Douglas Pretsell

The Correspondence of Karl Heinrich Ulrichs, 1846-1894 is a nearly complete collection of the translated letters Karl Heinrich Ulrichs sent and received. Between 1862 and 1880, the German lawyer Ulrichs was the world’s first gay activist – though he used the word ‘urning’ for men who were attracted to other men. Guided by a critical introduction, the reader can focus on the letters relating to Ulrichs’s employment, the formulation of his ideas, coming out to his family, his first years of activism and letters to and from other urnings, his arrest and imprisonment, and the letters between him and some of the leading characters of his day.

NOTCHES: What drew you to this topic, and what questions do you still have?

Douglas Pretsell: On May 1, 2008, I was living in Munich. It was the day after I first met my husband. I attended a gay festival for the unveiling of a gay maypole in Karl Heinrich Ulrichs Platz.  I looked Ulrichs up online. I have been fascinated with him ever since and have been delighted to make his life the focus of my research and writing in recent years. I am still writing about Ulrichs and I suppose the questions I am still engaged with ask: why did this happen in Germany, and why the 1860s?

NOTCHES: This book engages with histories of sex and sexuality, but what other themes does it speak to?

Pretsell: The most obvious themes relate to the position of this history on the cusp of modernity, at a time when Germany was going through substantial structural changes and the parallel flowering of medical science and in particular psychiatry as leading disciplines of the era.

NOTCHES: How did you research the book? 

Pretsell: Most of the letters were gathered digitally from archives in Germany, Austria, Switzerland, Italy and Hungary. While some of these had been published in German and others had been described as sources, it was a particular joy to discover some letters that had never before been found. Ulrichs published letters and extracts from letters within his books and, once these were excavated, they provided and extraordinarily rich archive to supplement the physical letters.

NOTCHES: Whose stories or what topics were left out of your book and why? What would you include had you been able to?

Pretsell: Sadly, there was not room for all of the letters. Postcards, single line extracts, and letters to and from literary indexers were not hard to let go of, but there was a large number of letters written between other individuals about Ulrichs that were rich and revealing. Unfortunately, there were too many of them to be included in this volume.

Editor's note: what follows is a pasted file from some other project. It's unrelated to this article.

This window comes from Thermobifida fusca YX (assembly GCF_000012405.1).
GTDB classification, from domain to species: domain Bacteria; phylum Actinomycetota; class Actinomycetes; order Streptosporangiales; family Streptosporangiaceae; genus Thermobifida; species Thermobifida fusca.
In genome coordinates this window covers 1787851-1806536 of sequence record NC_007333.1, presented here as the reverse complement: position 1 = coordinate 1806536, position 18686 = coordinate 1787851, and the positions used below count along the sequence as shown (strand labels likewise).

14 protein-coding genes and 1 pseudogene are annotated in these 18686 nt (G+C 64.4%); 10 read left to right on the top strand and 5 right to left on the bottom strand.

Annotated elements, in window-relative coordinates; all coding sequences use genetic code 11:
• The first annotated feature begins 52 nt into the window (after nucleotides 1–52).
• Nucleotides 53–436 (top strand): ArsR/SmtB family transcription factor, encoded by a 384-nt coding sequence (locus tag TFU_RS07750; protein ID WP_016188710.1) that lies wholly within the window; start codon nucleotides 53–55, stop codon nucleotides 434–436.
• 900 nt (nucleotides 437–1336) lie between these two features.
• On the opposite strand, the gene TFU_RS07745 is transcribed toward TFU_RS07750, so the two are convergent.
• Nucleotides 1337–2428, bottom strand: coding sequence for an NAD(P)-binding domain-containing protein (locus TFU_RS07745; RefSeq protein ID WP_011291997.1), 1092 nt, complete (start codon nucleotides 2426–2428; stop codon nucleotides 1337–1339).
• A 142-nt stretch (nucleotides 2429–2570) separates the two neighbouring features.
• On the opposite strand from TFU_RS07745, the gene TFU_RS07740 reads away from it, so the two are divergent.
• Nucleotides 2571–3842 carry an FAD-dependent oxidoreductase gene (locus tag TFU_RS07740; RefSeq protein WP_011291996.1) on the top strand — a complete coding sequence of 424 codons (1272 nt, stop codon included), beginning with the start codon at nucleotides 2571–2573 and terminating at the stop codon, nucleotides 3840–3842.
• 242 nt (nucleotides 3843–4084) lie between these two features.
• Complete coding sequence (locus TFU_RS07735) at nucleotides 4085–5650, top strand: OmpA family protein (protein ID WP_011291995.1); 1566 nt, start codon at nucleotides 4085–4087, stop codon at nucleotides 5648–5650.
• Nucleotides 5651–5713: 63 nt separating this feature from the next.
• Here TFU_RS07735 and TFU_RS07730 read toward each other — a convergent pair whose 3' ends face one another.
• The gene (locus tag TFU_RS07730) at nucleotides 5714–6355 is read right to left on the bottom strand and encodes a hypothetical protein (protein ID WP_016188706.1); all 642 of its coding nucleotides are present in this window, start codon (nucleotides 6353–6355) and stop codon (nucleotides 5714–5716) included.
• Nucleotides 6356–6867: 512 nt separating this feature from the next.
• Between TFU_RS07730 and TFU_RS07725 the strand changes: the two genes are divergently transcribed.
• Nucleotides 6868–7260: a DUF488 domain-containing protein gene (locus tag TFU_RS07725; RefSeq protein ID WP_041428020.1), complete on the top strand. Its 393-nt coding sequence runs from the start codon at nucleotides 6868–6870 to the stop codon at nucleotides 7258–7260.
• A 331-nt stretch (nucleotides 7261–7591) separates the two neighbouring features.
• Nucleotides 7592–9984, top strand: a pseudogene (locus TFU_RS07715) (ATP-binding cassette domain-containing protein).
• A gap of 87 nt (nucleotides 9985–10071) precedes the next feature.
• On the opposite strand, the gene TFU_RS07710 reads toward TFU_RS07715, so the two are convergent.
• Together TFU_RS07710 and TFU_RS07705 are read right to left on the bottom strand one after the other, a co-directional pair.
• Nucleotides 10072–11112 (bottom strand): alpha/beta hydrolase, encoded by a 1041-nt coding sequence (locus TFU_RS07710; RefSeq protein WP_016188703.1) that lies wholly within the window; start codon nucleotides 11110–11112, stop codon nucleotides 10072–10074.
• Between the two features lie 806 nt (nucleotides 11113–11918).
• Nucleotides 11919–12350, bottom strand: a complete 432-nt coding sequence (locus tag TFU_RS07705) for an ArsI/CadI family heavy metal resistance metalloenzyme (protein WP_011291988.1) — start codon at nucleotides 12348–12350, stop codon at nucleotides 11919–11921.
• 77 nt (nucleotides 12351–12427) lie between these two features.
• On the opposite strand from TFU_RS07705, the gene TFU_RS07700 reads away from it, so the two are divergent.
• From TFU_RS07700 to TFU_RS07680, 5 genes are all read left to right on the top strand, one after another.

NOTCHES: Did the book shift significantly from the time you first conceptualized it?

Pretsell: I hadn’t collected the letters when this book was first envisaged and necessarily the project changed as each new tranche of letters came in. However, the central concept of an archive of letters with a critical introduction did not change.

NOTCHES: How did you become interested in the history of sexuality?

Pretsell: I have been reading about the history of sexuality since the 1990s but the opportunity to study and research this topic only came when I faced redundancy in 2016. I suppose part of my initial interest was around the time I first came out and was reading as much as I could. At this time I came across both Michel Foucault and John Boswell.

NOTCHES: How do you see your book being most effectively used in the classroom? What would you assign it with?

Pretsell: This is a guided source book, appropriate to anyone teaching early gay history or the origins of the gay/homosexual/urning identity. I was asked recently about what primary sources one might use to teach Foucault’s history of sexuality and the letters from urnings to Ulrichs would be perfect for that.

NOTCHES: Why does this history matter today?

Pretsell: It is about who we are as queer people. Right there, at the very beginning of the modern queer identity, our queer ancestors were seizing the moment. Many of their preoccupations and political desires are the same as we have today and understanding them helps us understand ourselves just that bit better.

NOTCHES: Your book is published, what next?

Pretsell: Right now I am working on my next book where I am using the letters as the basis for a historical analysis of the men who called themselves ‘urnings.’ As a history from ‘down below’ this gives a unique perspective on the legacies of Ulrichs’s work and the development of queer politics in the years before they were formally organised.

Douglas Pretsell is a historian examining the queer identity formation and activism in Germany in the years before the ‘homosexual.’ The research has focussed primarily on the correspondence of the Hanoverian lawyer, Karl Heinrich Ulrichs (1825-1895). Douglas, who is originally from Scotland, lived for many years in Munich and it was there, in 2008, that he first read about and started studying Ulrichs. 

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